At idle the fan is audible but is easy to ignore since it sounds like a rush of air. This sound increases when the notebook is stressed but there is no motor noise, only the sound of rushing air. The sound levels even at full tilt are very reasonable and can be used near others without disturbing them. The chassis at idle is barely lukewarm; under full load for extended periods the right side around the fan can get hot, mostly on the bottom. HWMonitor results after a few benchmark runs are shown below:<br /><a href="http://www.notebookreview.com/shared/picture.asp?f=49258" target="_blank"><img src="http://www.notebookreview.com/assets/49259.jpg" border="0" width="250" height="297" /></a>

    Battery Life<br />While surfing the Internet with minimum screen brightness, our test unit yielded two hours and fifteen minutes of battery life. For a six-cell, 4800mAh battery, this is a reasonable time given the unit has a powerful graphics card and quad-core processor. A nine-cell battery is also offered, which should boost battery life to between three and four hours.

    Operating System and Software<br />By default the PowerPro 7:15 does not come with an operating system; ours came configured with Windows 7. We like how PowerNotebooks.com makes the operating system optional; it can save customers money if they already have a copy (or can get one for less than retail). No unwanted software came pre-installed, which is greatly appreciated. Most consumer notebooks come loaded to the gills with trial software and other gimmicks.

    Warranty and Service<br />The PowerPro 7:15 comes standard with a one-year warranty, which includes second day shipping (both ways) for service, 24/7 domestic telephone support, and lifetime labor. A three-year warranty with next business day shipping for service (both ways) is optional. This warranty is superior to warranties offered by most large notebook companies.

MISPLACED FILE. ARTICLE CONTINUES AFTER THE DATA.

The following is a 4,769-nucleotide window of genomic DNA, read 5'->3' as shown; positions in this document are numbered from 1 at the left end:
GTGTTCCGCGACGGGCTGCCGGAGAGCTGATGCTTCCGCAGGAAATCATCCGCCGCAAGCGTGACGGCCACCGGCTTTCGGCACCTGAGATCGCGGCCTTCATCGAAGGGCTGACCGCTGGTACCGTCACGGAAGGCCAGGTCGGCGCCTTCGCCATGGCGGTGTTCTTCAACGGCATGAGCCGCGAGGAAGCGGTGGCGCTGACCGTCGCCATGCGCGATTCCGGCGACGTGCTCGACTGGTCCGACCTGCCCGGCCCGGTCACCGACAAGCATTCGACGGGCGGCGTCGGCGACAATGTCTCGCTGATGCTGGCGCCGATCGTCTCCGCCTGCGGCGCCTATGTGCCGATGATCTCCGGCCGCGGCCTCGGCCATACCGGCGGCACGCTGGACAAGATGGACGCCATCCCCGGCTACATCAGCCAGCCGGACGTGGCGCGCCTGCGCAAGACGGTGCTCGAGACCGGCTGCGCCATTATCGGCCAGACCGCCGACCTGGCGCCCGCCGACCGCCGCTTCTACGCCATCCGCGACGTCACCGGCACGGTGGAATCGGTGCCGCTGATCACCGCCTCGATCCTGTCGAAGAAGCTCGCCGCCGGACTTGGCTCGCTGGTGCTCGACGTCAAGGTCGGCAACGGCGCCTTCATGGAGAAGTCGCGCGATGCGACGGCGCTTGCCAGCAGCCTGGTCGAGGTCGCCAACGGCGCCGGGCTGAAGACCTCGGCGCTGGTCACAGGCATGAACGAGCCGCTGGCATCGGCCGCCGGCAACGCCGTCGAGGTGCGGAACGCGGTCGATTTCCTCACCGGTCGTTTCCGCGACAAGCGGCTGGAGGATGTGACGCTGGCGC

Conclusion<br /> The PowerPro 7:15 is a well-rounded if unremarkable 15.4-inch gaming notebook. It has the latest technology including an Intel i7 processor and reasonably powerful Nvidia GTS 250M graphics card. The build quality is good; the brushed aluminum is a nice touch. We like the high resolution screen and input/output port selection. The cooling system is impressively quiet. Overall we found a lot to like but not love and little to complain about. We recommend this notebook to gamers looking for a solid mobile companion.

    Pros:

    • Good build quality
    • Stays quiet, even under load
    • Excellent overall performance
    • Reasonable battery life
    • Good warranty/service

    Cons:

    • Some keyboard layout issues
    • Screen could use a contrast boost
    • Competitors offer slightly faster graphics cards
    • Plain looks
     
    Last edited by a moderator: Jan 29, 2015 at 10:48 PM
  2. tianxia

    tianxia kitty!!!

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    again, awesome looking chasis. disapointing price and graphics performance.
     
  3. catacylsm

    catacylsm Notebook Prophet

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    Agreed, hope NBR gets the newer models review, because they aim to actually impress.
     
  4. s-one

    s-one Notebook Geek

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    Thanks for the review! I'm actually interested in this nb. I'm a very light gamer and would love the power of the i7 for design and movie editing. The resolution is perfect because I like the size of a 15" lappy but didn't want to squint with 1920x1080 res. Are there other nb's coming along that's similar? (ie i7, 15-16", 1680x1050)

    Kind regards
     
  5. Teraforce

    Teraforce Exhausted

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    All right! A new 15.4" 16:10 notebook! Just trow in a 1920x1200 screen and we're all set!
     
  6. ARom

    ARom -

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    I always liked the 165x chassis. Not sure about these "w,s,a,d" keys though... unless those glow in the dark?
     
  7. Charles P. Jefferies

    Charles P. Jefferies TG Lead Moderator Super Moderator

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    Agreed, this is a nice chassis. The keys don't glow in the dark unfortunately. I thought the color coding was a nice touch.
    This is one of the very last 16:10 notebooks you will see, so if you want one I would not wait much longer.

    Even though the GTS 250M isn't top-end it is still better than what is found in the majority of notebooks (better than anything HP offers (GT230M)). It can play modern games just fine - I ran Need for Speed: Shift fluidly at 1680x1050. Additional benchmarks for the GTS 250M can be found here in the PowerPro 10:17 (MSI 1727) review, which has a nearly identical configuration as our test 7:15:
    http://www.notebookreview.com/default.asp?newsID=5422

    As I noted I imagine the GTS 250M has quite a bit of overclocking headroom though that was not in the scope of the review.
     
  8. ladip63

    ladip63 Notebook Consultant

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    Nice review Chaz
    Here is another notebook I can look at.